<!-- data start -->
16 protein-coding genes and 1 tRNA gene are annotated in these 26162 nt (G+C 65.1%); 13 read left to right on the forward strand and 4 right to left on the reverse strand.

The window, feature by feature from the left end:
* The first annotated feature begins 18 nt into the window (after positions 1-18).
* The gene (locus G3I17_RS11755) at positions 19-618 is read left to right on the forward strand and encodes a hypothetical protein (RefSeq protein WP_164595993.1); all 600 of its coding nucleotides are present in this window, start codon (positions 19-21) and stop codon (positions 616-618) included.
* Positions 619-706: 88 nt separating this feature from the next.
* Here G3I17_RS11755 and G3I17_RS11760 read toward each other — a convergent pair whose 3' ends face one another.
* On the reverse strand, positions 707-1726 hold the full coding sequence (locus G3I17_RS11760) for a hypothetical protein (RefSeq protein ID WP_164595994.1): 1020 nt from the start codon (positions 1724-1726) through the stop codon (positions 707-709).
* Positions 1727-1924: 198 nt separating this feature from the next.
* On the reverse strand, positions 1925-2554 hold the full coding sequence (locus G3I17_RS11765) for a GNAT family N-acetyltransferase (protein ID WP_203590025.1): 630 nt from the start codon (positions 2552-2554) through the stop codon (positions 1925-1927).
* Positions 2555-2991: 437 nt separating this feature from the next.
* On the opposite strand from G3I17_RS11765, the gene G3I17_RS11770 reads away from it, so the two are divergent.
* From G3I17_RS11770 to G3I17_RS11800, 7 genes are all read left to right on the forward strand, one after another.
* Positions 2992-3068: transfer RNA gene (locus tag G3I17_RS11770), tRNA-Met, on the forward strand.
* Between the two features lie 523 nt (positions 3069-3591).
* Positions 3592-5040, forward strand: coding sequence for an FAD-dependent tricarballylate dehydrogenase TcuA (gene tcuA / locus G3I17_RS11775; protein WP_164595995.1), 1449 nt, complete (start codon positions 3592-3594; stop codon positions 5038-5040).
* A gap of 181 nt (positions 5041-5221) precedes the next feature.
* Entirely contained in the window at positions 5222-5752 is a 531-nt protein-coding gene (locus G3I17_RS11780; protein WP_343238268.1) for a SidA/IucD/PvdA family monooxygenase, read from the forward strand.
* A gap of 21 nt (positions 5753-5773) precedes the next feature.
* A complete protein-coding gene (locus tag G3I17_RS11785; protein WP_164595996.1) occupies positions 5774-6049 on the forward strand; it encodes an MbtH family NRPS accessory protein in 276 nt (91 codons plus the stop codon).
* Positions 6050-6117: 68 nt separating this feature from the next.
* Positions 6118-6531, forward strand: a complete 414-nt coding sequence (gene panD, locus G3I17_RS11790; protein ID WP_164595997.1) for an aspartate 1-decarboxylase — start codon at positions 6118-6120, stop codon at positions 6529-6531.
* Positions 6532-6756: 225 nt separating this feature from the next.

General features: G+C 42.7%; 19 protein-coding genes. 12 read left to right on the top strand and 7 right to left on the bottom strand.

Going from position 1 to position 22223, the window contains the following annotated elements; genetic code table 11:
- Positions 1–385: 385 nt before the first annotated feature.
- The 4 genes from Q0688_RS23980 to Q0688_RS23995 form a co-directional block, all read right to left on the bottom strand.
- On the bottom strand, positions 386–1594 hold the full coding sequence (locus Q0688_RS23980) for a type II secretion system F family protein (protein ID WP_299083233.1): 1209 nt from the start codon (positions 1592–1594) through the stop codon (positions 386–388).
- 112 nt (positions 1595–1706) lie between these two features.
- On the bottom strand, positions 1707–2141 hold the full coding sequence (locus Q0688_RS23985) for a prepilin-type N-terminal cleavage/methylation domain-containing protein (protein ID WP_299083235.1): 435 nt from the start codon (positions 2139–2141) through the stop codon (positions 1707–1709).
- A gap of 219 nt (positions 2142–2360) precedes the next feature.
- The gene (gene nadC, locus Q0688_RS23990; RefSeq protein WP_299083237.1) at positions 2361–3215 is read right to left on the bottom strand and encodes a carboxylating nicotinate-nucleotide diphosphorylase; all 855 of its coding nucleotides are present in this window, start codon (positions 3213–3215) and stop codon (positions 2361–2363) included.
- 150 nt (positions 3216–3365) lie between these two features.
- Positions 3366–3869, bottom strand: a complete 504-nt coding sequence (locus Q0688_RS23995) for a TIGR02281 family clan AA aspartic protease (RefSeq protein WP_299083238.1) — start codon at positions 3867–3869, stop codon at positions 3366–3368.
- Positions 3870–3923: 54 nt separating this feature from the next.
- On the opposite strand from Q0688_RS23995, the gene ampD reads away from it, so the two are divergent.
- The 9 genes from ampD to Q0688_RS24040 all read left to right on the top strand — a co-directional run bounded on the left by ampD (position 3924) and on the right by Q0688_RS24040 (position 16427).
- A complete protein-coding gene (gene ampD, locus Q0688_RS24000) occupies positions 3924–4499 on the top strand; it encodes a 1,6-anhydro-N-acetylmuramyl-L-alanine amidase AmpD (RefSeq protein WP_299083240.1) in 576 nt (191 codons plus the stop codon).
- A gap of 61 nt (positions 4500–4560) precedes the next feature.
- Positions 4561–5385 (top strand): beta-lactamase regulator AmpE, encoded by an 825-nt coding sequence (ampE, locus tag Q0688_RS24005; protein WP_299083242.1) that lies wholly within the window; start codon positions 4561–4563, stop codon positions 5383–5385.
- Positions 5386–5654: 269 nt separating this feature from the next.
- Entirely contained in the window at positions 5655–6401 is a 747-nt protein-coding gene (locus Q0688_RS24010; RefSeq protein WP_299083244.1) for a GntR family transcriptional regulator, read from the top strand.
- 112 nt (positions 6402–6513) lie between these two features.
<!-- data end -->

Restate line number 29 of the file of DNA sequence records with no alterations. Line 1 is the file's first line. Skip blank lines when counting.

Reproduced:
- On the bottom strand, positions 1707–2141 hold the full coding sequence (locus Q0688_RS23985) for a prepilin-type N-terminal cleavage/methylation domain-containing protein (protein ID WP_299083235.1): 435 nt from the start codon (positions 2139–2141) through the stop codon (positions 1707–1709).